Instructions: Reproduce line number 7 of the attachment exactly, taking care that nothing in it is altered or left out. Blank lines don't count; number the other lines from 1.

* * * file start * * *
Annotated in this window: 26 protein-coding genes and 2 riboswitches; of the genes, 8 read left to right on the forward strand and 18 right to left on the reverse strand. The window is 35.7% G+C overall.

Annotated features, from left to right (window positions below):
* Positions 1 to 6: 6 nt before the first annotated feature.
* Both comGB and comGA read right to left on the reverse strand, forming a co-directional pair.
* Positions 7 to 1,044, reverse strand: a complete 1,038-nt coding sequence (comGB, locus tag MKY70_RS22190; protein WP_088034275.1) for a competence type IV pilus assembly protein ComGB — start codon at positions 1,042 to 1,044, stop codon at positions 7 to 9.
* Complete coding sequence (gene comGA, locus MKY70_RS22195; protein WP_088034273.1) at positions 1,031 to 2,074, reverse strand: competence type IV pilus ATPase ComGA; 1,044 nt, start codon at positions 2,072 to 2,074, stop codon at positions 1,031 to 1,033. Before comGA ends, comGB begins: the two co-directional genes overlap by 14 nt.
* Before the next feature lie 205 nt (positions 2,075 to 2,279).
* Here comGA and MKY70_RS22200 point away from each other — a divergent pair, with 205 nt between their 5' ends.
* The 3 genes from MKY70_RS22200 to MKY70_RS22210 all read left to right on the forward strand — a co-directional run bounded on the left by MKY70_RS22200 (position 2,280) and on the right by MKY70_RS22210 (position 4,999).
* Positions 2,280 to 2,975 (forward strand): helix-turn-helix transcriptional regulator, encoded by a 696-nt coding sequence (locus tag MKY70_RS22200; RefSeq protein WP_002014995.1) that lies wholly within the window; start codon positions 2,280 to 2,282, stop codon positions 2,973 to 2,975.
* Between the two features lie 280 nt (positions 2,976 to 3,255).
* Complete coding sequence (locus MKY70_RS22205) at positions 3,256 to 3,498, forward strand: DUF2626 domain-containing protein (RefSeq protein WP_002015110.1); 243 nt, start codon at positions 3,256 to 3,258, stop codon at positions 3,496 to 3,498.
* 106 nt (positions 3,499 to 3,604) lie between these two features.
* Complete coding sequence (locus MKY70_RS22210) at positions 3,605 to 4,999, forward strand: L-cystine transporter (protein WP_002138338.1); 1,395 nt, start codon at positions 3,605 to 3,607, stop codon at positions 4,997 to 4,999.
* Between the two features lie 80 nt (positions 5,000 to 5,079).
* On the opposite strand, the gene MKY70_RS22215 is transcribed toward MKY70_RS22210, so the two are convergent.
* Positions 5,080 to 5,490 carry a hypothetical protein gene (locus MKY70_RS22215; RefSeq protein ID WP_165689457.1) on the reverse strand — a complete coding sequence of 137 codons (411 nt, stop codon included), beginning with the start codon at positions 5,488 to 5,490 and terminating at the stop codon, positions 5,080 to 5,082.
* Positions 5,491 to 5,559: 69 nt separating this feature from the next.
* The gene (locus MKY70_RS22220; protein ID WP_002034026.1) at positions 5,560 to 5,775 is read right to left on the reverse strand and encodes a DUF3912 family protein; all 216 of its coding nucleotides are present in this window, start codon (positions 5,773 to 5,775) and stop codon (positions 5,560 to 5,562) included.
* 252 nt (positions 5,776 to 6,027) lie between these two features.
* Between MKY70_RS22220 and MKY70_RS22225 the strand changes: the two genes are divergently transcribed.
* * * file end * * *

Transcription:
* Before the next feature lie 205 nt (positions 2,075 to 2,279).